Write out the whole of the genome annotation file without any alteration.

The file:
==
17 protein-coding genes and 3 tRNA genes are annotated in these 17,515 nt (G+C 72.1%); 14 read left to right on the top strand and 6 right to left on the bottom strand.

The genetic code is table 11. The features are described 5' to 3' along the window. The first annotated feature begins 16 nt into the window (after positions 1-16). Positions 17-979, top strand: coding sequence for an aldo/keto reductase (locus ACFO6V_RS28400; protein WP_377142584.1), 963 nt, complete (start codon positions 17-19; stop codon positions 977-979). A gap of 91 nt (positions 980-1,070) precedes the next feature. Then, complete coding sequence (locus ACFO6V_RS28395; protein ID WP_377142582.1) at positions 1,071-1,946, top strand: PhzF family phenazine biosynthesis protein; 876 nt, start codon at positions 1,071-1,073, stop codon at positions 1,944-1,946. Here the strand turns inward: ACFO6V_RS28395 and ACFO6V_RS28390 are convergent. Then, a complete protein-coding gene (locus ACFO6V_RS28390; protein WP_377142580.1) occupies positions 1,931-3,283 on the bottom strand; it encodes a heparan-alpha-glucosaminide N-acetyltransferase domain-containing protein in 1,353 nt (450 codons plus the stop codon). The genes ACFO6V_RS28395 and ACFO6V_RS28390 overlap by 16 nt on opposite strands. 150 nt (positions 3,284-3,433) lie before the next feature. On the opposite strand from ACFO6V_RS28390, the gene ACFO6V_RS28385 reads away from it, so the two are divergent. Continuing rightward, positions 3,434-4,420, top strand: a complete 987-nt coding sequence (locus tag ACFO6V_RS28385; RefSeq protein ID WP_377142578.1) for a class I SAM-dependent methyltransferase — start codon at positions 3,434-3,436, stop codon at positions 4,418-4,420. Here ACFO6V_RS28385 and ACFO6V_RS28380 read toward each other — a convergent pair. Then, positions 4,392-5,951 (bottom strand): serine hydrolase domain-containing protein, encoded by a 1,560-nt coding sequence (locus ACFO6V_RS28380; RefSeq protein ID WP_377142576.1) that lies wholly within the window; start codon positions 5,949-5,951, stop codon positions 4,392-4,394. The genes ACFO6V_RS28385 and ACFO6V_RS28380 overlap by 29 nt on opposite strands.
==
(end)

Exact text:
17 protein-coding genes and 3 tRNA genes are annotated in these 17,515 nt (G+C 72.1%); 14 read left to right on the top strand and 6 right to left on the bottom strand.

The genetic code is table 11. The features are described 5' to 3' along the window. The first annotated feature begins 16 nt into the window (after positions 1-16). Positions 17-979, top strand: coding sequence for an aldo/keto reductase (locus ACFO6V_RS28400; protein WP_377142584.1), 963 nt, complete (start codon positions 17-19; stop codon positions 977-979). A gap of 91 nt (positions 980-1,070) precedes the next feature. Then, complete coding sequence (locus ACFO6V_RS28395; protein ID WP_377142582.1) at positions 1,071-1,946, top strand: PhzF family phenazine biosynthesis protein; 876 nt, start codon at positions 1,071-1,073, stop codon at positions 1,944-1,946. Here the strand turns inward: ACFO6V_RS28395 and ACFO6V_RS28390 are convergent. Then, a complete protein-coding gene (locus ACFO6V_RS28390; protein WP_377142580.1) occupies positions 1,931-3,283 on the bottom strand; it encodes a heparan-alpha-glucosaminide N-acetyltransferase domain-containing protein in 1,353 nt (450 codons plus the stop codon). The genes ACFO6V_RS28395 and ACFO6V_RS28390 overlap by 16 nt on opposite strands. 150 nt (positions 3,284-3,433) lie before the next feature. On the opposite strand from ACFO6V_RS28390, the gene ACFO6V_RS28385 reads away from it, so the two are divergent. Continuing rightward, positions 3,434-4,420, top strand: a complete 987-nt coding sequence (locus tag ACFO6V_RS28385; RefSeq protein ID WP_377142578.1) for a class I SAM-dependent methyltransferase — start codon at positions 3,434-3,436, stop codon at positions 4,418-4,420. Here ACFO6V_RS28385 and ACFO6V_RS28380 read toward each other — a convergent pair. Then, positions 4,392-5,951 (bottom strand): serine hydrolase domain-containing protein, encoded by a 1,560-nt coding sequence (locus ACFO6V_RS28380; RefSeq protein ID WP_377142576.1) that lies wholly within the window; start codon positions 5,949-5,951, stop codon positions 4,392-4,394. The genes ACFO6V_RS28385 and ACFO6V_RS28380 overlap by 29 nt on opposite strands.